Association between Blood Pressure Variability with Dementia and Cognitive Impairment: A Systematic Review and Meta-Analysis

Rianne A.A. De Heus, Christophe Tzourio, Emily Jo Lynn Lee, Melissa Opozda, Andrew D. Vincent, Kaarin J. Anstey, Albert Hofman, Kazuomi Kario, Simona Lattanzi, Lenore J. Launer, Yuan Ma, Rajiv Mahajan, Simon P. Mooijaart, Michiaki Nagai, Ruth Peters, Deborah Turnbull, Yuichiro Yano, Jurgen A.H.R. Claassen, Phillip J. Tully

Research output: Contribution to journalArticlepeer-review

1 Citation (Scopus)


Research links high blood pressure variability (BPV) with stroke and cerebrovascular disease, however, its association with cognition remains unclear. Moreover, it remains uncertain which BP-derived parameter (ie, variability or mean) holds more significance in understanding vascular contributions to cognitive impairment. We searched PubMed, Embase, PsycINFO, and Scopus and performed a meta-analysis of studies that quantified the association between resting BPV with dementia or cognitive impairment in adults. Two authors independently reviewed all titles, abstracts, and full-texts and extracted data, following Preferred Reporting Items for Systematic Reviews and Meta-Analyses and Meta-Analysis of Observational Studies in Epidemiology guidelines. Study quality was assessed using the (modified) Newcastle-Ottawa Scale. A multilevel meta-analysis was used, which included effect sizes for both BPV and mean BP, with a combined end point of dementia or cognitive impairment as primary outcome. In the primary analysis, 54 effect sizes were extracted from 20 studies, with a total analytical sample of n=7 899 697. Higher systolic BPV (odds ratio [OR], 1.25 [95% CI, 1.16-1.35]), mean systolic pressure (OR, 1.12 [95% CI, 1.02-1.29]), diastolic BPV (OR, 1.20 [95% CI, 1.12-1.29]), and mean diastolic pressure (OR, 1.16 [95% CI, 1.04-1.29]) were associated with dementia and cognitive impairment. A direct comparison showed that mean BP effect sizes were less strong than BPV effect sizes (OR, 0.92 [95% CI, 0.87-0.97], P<0.01), indicating that the relative contribution of BPV exceeded that of mean BP. Methodological and statistical heterogeneity was high. Secondary analyses were less consistent as to whether BPV and mean BP were differentially associated with dementia subtypes and cognitive domains. Future studies are required to investigate BPV as a target for dementia prevention.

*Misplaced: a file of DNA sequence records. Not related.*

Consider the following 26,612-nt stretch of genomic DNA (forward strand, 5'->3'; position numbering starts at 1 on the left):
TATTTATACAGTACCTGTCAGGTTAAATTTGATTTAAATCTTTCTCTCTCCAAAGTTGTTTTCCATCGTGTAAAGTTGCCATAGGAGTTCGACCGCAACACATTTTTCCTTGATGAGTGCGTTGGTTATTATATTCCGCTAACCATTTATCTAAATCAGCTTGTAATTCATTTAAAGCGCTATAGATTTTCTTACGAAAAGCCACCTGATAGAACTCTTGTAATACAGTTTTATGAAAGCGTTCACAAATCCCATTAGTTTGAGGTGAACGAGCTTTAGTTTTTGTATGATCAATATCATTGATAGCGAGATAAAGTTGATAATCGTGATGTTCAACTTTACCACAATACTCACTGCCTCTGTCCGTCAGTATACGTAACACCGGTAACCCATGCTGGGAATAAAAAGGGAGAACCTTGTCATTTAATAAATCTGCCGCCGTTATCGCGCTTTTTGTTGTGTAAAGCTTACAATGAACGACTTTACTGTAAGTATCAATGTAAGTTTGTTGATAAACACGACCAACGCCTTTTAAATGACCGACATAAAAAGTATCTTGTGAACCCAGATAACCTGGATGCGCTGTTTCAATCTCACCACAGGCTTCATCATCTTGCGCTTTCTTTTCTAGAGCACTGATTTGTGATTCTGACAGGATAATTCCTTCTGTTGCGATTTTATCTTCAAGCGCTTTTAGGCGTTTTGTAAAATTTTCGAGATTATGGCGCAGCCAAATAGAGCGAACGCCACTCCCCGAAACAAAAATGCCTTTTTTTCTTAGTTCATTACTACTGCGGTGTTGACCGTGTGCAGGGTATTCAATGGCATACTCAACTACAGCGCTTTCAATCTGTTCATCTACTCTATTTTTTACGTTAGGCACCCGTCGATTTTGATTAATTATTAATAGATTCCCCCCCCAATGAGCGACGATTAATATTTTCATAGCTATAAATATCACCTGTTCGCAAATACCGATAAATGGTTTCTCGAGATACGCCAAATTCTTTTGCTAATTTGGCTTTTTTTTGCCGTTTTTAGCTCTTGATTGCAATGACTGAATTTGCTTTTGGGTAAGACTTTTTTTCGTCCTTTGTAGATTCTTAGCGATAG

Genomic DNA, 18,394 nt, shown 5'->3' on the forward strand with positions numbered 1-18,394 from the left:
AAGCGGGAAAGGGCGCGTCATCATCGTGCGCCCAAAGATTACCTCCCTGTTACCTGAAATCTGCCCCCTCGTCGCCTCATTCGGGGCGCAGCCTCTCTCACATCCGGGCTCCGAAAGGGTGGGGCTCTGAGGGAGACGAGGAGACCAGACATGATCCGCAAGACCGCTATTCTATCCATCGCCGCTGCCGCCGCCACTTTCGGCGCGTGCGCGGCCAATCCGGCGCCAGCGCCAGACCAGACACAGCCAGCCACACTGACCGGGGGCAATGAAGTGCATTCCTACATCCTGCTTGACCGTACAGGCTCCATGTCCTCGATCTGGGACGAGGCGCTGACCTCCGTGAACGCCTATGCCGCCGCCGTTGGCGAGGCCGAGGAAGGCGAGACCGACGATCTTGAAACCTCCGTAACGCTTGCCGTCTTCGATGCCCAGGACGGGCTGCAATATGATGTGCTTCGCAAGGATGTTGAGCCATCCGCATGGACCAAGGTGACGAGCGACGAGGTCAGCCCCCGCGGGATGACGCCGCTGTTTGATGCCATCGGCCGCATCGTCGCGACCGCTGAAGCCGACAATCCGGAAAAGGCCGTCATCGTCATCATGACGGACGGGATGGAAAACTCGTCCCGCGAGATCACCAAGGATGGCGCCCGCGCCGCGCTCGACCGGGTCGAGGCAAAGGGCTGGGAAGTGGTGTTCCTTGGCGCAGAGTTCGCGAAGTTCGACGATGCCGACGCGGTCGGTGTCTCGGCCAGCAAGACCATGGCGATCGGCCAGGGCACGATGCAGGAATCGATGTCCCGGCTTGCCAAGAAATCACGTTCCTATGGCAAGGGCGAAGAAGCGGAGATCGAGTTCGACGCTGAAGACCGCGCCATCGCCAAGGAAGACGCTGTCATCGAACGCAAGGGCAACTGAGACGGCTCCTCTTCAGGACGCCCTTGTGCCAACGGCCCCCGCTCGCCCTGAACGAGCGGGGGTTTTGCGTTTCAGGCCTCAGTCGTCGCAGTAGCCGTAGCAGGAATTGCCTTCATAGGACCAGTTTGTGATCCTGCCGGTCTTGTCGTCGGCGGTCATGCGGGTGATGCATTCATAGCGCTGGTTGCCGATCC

Original languageEnglish
Pages (from-to)1478-1489
Number of pages12
Publication statusAccepted/In press - 2021


  • Alzheimer disease
  • blood pressure
  • cerebrovascular disorders
  • dementia
  • hemodynamics
  • meta-analysis
  • stroke

ASJC Scopus subject areas

  • Internal Medicine

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